Antioch teen charged in Kenosha shootings held on $2 million bail

John Huber, whose son Anthony, was one of the two people killed, made an emotional appeal for the judge to go much higher than the $2 million the state sought.

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Kyle Rittenhosue appears during his initial court appearance Monday in Kenosha, Wis. Nov. 2, 2020

Kyle Rittenhosue appears during his initial court appearance Monday in Kenosha, Wis.

Kenosha County Court via AP

KENOSHA, Wis. — An Antioch teen accused of killing two people and wounding a third during civil unrest in Kenosha in August was ordered held Monday on $2 million bail after the father of one of the victims told the court the defendant “thinks he’s above the law” and would be a flight risk if freed before trial. 

Kyle Rittenhouse, 17, is charged with fatally shooting Joseph Rosenbaum and Anthony Huber during a protest over a police shooting in August. He is also charged with wounding a third man, Gaige Grosskreutz. 

Rittenhouse turned himself in to police in Antioch the morning after the shootings Aug. 25. He was extradited to Wisconsin on Friday and made his initial court appearance in Kenosha County on Monday afternoon.

In addition to the homicide charges, Rittenhouse faces counts of attempted homicide, reckless endangerment and being a minor in possession of a firearm.

His attorney, Mark Richards, asked Court Commissioner Loren Keating to set bail at $750,000 and place Rittenhouse on electronic monitoring, arguing the protesters had attacked the teen that night and that Rittenhouse had fired in self-defense. 

Richards also argued that Rittenhouse tried to turn himself in seconds after the shootings but officers ignored him. Video showed Rittenhouse walk past police vehicles with an assault-style weapon slung over his shoulder and his hands in the air. No one stopped him even though protesters could be heard screaming that he had just shot people. Police later explained that they didn’t arrest him at the scene because it was chaotic.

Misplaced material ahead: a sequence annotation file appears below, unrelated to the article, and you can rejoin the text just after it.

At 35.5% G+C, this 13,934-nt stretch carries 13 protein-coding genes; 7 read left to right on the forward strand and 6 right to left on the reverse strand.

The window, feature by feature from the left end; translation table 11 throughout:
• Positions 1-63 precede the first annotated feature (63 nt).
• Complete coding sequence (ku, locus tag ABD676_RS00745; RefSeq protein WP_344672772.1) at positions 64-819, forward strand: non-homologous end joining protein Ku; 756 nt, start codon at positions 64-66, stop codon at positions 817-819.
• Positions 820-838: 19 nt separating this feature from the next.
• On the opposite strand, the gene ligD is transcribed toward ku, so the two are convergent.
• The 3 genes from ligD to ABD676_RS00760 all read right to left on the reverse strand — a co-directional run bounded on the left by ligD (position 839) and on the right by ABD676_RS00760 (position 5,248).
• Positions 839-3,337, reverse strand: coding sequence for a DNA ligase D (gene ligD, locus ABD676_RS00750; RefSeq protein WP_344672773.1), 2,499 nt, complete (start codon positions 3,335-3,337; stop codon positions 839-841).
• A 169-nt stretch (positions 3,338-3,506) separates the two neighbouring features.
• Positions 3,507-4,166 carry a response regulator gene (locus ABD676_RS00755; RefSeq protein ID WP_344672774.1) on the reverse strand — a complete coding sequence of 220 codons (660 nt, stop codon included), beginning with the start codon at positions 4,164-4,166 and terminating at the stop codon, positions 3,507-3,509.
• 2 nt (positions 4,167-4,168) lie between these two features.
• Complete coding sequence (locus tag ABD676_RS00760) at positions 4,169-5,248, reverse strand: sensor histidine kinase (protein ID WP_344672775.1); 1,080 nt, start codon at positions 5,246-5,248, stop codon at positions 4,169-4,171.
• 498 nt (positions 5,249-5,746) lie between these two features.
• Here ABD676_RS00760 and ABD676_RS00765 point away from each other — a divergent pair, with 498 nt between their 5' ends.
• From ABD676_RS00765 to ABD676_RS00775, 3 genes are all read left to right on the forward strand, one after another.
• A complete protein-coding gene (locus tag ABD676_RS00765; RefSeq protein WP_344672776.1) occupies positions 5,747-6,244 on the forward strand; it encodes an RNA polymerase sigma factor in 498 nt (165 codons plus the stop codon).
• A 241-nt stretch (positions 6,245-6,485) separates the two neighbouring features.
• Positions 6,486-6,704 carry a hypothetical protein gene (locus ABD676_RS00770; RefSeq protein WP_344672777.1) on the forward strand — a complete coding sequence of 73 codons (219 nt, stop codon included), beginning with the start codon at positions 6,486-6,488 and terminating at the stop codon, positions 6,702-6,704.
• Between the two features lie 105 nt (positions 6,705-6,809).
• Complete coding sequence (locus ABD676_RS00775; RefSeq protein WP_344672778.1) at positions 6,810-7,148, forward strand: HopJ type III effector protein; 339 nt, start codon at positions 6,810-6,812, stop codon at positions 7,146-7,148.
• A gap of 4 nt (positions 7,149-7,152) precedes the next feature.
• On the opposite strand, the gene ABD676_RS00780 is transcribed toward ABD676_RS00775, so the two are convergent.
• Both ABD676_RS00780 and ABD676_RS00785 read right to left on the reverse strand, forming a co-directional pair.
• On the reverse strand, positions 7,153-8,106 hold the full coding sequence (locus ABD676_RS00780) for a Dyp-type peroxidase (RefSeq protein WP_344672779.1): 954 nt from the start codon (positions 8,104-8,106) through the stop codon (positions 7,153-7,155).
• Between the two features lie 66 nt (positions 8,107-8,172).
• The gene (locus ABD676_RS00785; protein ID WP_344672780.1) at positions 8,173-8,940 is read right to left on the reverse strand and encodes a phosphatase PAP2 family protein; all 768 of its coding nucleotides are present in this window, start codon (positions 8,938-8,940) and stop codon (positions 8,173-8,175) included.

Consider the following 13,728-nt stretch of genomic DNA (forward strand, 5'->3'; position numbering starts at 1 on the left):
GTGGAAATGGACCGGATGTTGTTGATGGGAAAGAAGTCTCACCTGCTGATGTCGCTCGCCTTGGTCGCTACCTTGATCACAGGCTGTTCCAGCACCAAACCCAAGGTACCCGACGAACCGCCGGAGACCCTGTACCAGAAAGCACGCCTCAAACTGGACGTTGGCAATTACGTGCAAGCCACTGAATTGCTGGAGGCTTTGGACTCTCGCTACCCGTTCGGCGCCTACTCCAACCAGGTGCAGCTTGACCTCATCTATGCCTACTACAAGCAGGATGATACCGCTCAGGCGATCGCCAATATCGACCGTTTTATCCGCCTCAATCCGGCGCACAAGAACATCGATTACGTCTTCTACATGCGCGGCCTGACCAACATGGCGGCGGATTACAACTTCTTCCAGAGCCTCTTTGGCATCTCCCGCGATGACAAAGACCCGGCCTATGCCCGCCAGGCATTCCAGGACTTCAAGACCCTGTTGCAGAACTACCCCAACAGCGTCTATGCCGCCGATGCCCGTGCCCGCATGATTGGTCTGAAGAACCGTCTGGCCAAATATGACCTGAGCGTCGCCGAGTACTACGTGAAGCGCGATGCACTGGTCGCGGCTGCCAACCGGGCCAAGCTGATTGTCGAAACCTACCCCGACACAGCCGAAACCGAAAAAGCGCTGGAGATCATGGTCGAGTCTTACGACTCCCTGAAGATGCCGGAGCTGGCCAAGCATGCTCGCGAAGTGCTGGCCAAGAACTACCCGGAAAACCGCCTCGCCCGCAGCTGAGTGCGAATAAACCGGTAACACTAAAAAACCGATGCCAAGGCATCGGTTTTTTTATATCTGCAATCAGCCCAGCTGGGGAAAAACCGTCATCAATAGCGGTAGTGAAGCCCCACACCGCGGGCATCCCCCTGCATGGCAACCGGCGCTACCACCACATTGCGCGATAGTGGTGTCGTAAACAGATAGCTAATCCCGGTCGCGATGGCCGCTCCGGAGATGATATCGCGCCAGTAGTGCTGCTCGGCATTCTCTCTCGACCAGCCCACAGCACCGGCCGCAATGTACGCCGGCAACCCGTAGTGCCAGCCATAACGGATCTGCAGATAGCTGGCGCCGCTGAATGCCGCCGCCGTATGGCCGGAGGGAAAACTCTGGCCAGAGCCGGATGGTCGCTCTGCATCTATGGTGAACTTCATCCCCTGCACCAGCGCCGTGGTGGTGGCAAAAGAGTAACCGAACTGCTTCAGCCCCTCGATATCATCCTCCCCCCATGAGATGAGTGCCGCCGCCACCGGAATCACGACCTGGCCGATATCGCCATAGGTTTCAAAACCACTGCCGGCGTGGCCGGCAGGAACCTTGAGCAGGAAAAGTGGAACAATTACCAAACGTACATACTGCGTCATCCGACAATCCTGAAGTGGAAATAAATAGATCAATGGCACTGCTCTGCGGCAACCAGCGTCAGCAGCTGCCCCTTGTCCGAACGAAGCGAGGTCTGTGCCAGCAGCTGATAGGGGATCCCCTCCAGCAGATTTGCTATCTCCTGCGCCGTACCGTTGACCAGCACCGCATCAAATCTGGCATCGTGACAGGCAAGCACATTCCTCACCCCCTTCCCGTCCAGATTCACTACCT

Assistant District Attorney Thomas Binger asked for $2 million bail, noting Rittenhouse faces life in prison if convicted of the homicide charges, which makes him a flight risk.

“The defendant doesn’t want to be here and if released won’t come back,” Binger said.

Keating allowed Huber’s father, John Huber, to speak during the video hearing. He asked the commissioner to set bail between $4 million and $10 million. He said that Rittenhouse has become a rallying symbol for conservatives upset by the destruction of property during protests this year over police brutality. People have been raising money for Rittenhouse and militia groups would gladly hide him from police, Huber alleged.

“Kyle Rittenhouse thinks he’s above the law,” Huber said. “He’s been treated as much by law enforcement. For him to run wouldn’t surprise me.”

Huber’s son hit Rittenhouse with a skateboard before Rittenhouse shot him, but was he only trying to stop Rittenhouse, the father said.

“Self-defense, that’s impossible,” he said, growing more agitated as he spoke. “He had already killed a guy and tried to run. My son was a hero. He tried to stop him. He was a hero. Anyone who says otherwise is dead wrong, including the president. How dare he.”

President Donald Trump has said Rittenhouse’s actions might have been warranted, suggesting the protesters might have killed him. 

Richards tried to object to Huber’s remarks, but Keating cut him off. 

Grosskreutz’s attorney, Kimberley Motley, asked for $4 million bail, calling Rittenhouse’s behavior “inexcusable.”

Keating set bail at $2 million, saying Rittenhouse has no ties to Kenosha, he fled the state after the shootings and he faces life in prison if convicted. He ordered Rittenhouse not to have any contact with the victims’ families or to possess any weapons if he’s released. 

Rittenhouse attended the hearing via a video feed from jail and was wearing an orange mask and a dark blue jail jumpsuit. He spoke only to say that he understood the conditions of his release. 

The shootings happened two days after a white police officer trying to arrest Jacob Blake shot the 29-year-old Black man seven times in the back, paralyzing him from the waist down. Video of the shooting sparked several nights of protests in Kenosha, a city of about 100,000 on the Wisconsin-Illinois border. 

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